The BC Mobile Medical Unit on location in downtown Vancouver, 2017. Image: Provincial Health Services Authority

All standard medical procedures were provided at the MMU but the patients were also given warm blankets, food and juice immediately upon arrival. The small size of the unit and the single purpose focus activated clients in their own care to take more responsibility of their health. (Hennecke, 2019).

However it was not only overdose clients who were brought to the unit for care: the accessibility of the location also attracted walk-ins directly from the community, and over half of the people who visited were seeking opiate replacement therapy and counselling support including methadone or suboxone (drugs that treat opioid addiction), a naloxone kit or were simply requesting a meeting with an outreach worker. Far more patients received medications for opioid use treatment in the MMU – about one in five compared to one in fifty in the ED (Mobile Medical Unit, 2018).

It is self-evident that this amount of therapy, counselling and outreach could not have been achieved without the mobile unit.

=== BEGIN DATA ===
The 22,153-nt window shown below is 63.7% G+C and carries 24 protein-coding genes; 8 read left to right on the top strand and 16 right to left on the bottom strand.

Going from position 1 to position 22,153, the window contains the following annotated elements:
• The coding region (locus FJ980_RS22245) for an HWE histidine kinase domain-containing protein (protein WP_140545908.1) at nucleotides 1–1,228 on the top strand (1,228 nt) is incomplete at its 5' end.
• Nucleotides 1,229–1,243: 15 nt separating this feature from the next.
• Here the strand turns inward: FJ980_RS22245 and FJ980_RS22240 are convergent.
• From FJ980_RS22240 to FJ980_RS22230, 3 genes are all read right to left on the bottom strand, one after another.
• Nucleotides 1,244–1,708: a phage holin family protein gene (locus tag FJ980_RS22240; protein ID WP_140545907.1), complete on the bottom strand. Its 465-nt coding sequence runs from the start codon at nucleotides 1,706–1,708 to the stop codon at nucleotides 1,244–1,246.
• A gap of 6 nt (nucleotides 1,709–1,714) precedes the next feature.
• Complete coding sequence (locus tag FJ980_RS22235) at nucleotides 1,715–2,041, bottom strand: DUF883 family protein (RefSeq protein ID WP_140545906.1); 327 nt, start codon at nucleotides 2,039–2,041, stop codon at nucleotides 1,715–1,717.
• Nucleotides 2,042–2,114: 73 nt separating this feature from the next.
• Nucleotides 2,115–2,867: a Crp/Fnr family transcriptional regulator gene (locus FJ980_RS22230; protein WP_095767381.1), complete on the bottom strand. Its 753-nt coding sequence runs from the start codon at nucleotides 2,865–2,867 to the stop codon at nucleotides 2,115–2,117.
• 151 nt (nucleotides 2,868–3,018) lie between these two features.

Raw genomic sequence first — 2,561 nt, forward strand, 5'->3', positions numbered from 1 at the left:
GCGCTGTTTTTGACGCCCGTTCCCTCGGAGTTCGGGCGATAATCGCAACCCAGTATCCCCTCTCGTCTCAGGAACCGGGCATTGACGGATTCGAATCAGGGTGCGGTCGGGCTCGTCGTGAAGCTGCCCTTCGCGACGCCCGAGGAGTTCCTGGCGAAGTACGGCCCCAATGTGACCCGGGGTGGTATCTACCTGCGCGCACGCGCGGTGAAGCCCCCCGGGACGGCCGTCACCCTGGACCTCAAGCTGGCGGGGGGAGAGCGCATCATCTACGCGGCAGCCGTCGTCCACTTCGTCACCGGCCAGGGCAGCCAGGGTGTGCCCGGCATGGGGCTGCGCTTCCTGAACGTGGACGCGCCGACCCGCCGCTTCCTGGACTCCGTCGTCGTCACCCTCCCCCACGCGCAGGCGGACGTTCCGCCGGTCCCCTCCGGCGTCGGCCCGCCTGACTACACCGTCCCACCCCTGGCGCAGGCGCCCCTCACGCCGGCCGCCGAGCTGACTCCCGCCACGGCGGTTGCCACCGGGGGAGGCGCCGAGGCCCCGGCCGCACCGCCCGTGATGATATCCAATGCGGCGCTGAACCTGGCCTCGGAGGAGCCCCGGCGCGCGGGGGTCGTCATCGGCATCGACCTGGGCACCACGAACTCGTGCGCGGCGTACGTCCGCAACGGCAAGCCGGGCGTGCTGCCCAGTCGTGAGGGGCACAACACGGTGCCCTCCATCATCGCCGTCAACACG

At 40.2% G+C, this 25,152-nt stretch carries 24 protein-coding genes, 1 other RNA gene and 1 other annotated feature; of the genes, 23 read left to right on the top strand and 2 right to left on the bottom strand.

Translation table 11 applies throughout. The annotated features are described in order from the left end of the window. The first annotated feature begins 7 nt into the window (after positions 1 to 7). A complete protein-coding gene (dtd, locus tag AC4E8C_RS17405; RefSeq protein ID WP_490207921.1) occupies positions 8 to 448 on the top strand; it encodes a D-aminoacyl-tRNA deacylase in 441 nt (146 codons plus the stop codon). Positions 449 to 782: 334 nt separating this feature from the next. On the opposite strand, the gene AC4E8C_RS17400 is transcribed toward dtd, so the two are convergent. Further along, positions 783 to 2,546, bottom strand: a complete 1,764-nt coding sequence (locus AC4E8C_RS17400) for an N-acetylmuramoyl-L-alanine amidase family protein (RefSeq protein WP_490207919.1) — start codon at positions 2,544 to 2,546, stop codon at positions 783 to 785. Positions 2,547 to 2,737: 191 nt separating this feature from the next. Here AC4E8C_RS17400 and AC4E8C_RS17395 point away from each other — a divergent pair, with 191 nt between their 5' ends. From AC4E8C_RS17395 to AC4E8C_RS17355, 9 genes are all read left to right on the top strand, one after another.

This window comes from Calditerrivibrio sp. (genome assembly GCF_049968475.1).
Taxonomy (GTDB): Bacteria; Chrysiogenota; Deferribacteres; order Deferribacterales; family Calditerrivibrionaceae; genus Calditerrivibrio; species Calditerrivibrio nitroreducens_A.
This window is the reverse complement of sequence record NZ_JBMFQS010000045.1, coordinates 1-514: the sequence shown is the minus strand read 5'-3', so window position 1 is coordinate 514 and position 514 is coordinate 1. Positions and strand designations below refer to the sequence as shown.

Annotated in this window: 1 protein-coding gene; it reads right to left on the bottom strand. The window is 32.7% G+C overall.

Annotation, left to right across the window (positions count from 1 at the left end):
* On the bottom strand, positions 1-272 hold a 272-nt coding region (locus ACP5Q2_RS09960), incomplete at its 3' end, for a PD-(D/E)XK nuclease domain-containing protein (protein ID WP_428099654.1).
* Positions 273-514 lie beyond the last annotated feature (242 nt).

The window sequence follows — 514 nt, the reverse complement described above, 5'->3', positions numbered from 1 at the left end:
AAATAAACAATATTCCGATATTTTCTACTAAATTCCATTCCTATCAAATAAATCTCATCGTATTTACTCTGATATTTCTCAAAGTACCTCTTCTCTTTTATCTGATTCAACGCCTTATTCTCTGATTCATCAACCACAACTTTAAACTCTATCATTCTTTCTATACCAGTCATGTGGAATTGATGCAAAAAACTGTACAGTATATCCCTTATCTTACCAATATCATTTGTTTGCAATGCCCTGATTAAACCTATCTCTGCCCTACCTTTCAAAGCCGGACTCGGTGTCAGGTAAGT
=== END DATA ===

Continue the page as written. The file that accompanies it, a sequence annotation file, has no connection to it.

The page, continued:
The Mobile Medical Unit was staffed by the local health authority’s emergency room nurses, addictions physicians and outreach workers. Initially the unit was staffed from 9 a.m. to 3 p.m. seven days a week, but the hours quickly got modified to 9 a.m. to 9 p.m. daily to best meet the needs of the community. The addiction crisis deployment was the Mobile Medical Unit’s most high profile deployment so far. While opioid related fatalities still continue in British Columbia, the Mobile Medical Unit was a significant factor in bringing access to care and also relief to many people secondarily affected with the crisis such as spouses, family members and peers who could go to the unit to accompany the client and also receive food and attention. (Hennecke, 2019). The deployment ended in May 2017 when additional permanent addictions treatment facilities were completed in a downtown street front location in Vancouver. The speed with which the Mobile Unit was able to deployed was critical in its effectiveness.